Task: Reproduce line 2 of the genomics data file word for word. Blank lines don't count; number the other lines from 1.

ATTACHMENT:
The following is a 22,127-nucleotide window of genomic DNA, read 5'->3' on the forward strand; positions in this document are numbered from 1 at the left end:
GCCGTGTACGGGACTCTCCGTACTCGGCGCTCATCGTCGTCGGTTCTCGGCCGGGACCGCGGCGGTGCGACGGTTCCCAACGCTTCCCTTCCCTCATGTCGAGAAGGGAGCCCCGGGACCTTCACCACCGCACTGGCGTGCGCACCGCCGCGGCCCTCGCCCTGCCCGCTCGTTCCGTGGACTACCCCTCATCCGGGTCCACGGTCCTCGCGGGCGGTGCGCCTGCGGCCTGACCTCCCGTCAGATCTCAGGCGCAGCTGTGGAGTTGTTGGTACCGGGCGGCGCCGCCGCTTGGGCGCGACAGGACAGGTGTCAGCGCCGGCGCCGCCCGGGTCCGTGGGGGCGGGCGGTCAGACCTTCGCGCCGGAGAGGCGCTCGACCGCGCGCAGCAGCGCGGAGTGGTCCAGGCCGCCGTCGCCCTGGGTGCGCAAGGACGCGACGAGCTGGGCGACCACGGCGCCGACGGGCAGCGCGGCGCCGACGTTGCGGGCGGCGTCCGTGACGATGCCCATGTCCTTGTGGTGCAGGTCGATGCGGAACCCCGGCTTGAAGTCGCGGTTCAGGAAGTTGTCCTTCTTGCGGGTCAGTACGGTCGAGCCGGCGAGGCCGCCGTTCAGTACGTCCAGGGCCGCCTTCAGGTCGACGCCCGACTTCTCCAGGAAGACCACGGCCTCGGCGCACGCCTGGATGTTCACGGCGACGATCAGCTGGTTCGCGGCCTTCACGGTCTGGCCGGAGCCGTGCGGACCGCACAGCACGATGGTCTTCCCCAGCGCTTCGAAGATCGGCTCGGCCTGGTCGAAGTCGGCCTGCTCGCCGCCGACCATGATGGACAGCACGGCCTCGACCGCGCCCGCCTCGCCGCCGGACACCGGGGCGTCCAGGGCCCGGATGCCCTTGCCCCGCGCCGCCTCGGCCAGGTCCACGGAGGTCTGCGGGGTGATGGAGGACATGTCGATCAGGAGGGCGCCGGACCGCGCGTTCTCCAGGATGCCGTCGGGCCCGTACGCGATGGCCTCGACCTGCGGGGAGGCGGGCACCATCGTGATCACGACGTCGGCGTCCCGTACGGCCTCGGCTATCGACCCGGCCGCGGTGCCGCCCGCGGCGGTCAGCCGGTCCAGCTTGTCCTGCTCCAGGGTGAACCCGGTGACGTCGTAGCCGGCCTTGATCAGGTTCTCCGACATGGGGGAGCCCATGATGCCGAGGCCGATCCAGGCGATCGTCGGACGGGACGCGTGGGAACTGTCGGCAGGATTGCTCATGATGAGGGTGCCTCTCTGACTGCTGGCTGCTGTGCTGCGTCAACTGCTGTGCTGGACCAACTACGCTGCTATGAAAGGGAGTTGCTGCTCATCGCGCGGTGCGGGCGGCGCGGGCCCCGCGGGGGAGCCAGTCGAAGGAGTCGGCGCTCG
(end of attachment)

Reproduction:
GCCGTGTACGGGACTCTCCGTACTCGGCGCTCATCGTCGTCGGTTCTCGGCCGGGACCGCGGCGGTGCGACGGTTCCCAACGCTTCCCTTCCCTCATGTCGAGAAGGGAGCCCCGGGACCTTCACCACCGCACTGGCGTGCGCACCGCCGCGGCCCTCGCCCTGCCCGCTCGTTCCGTGGACTACCCCTCATCCGGGTCCACGGTCCTCGCGGGCGGTGCGCCTGCGGCCTGACCTCCCGTCAGATCTCAGGCGCAGCTGTGGAGTTGTTGGTACCGGGCGGCGCCGCCGCTTGGGCGCGACAGGACAGGTGTCAGCGCCGGCGCCGCCCGGGTCCGTGGGGGCGGGCGGTCAGACCTTCGCGCCGGAGAGGCGCTCGACCGCGCGCAGCAGCGCGGAGTGGTCCAGGCCGCCGTCGCCCTGGGTGCGCAAGGACGCGACGAGCTGGGCGACCACGGCGCCGACGGGCAGCGCGGCGCCGACGTTGCGGGCGGCGTCCGTGACGATGCCCATGTCCTTGTGGTGCAGGTCGATGCGGAACCCCGGCTTGAAGTCGCGGTTCAGGAAGTTGTCCTTCTTGCGGGTCAGTACGGTCGAGCCGGCGAGGCCGCCGTTCAGTACGTCCAGGGCCGCCTTCAGGTCGACGCCCGACTTCTCCAGGAAGACCACGGCCTCGGCGCACGCCTGGATGTTCACGGCGACGATCAGCTGGTTCGCGGCCTTCACGGTCTGGCCGGAGCCGTGCGGACCGCACAGCACGATGGTCTTCCCCAGCGCTTCGAAGATCGGCTCGGCCTGGTCGAAGTCGGCCTGCTCGCCGCCGACCATGATGGACAGCACGGCCTCGACCGCGCCCGCCTCGCCGCCGGACACCGGGGCGTCCAGGGCCCGGATGCCCTTGCCCCGCGCCGCCTCGGCCAGGTCCACGGAGGTCTGCGGGGTGATGGAGGACATGTCGATCAGGAGGGCGCCGGACCGCGCGTTCTCCAGGATGCCGTCGGGCCCGTACGCGATGGCCTCGACCTGCGGGGAGGCGGGCACCATCGTGATCACGACGTCGGCGTCCCGTACGGCCTCGGCTATCGACCCGGCCGCGGTGCCGCCCGCGGCGGTCAGCCGGTCCAGCTTGTCCTGCTCCAGGGTGAACCCGGTGACGTCGTAGCCGGCCTTGATCAGGTTCTCCGACATGGGGGAGCCCATGATGCCGAGGCCGATCCAGGCGATCGTCGGACGGGACGCGTGGGAACTGTCGGCAGGATTGCTCATGATGAGGGTGCCTCTCTGACTGCTGGCTGCTGTGCTGCGTCAACTGCTGTGCTGGACCAACTACGCTGCTATGAAAGGGAGTTGCTGCTCATCGCGCGGTGCGGGCGGCGCGGGCCCCGCGGGGGAGCCAGTCGAAGGAGTCGGCGCTCG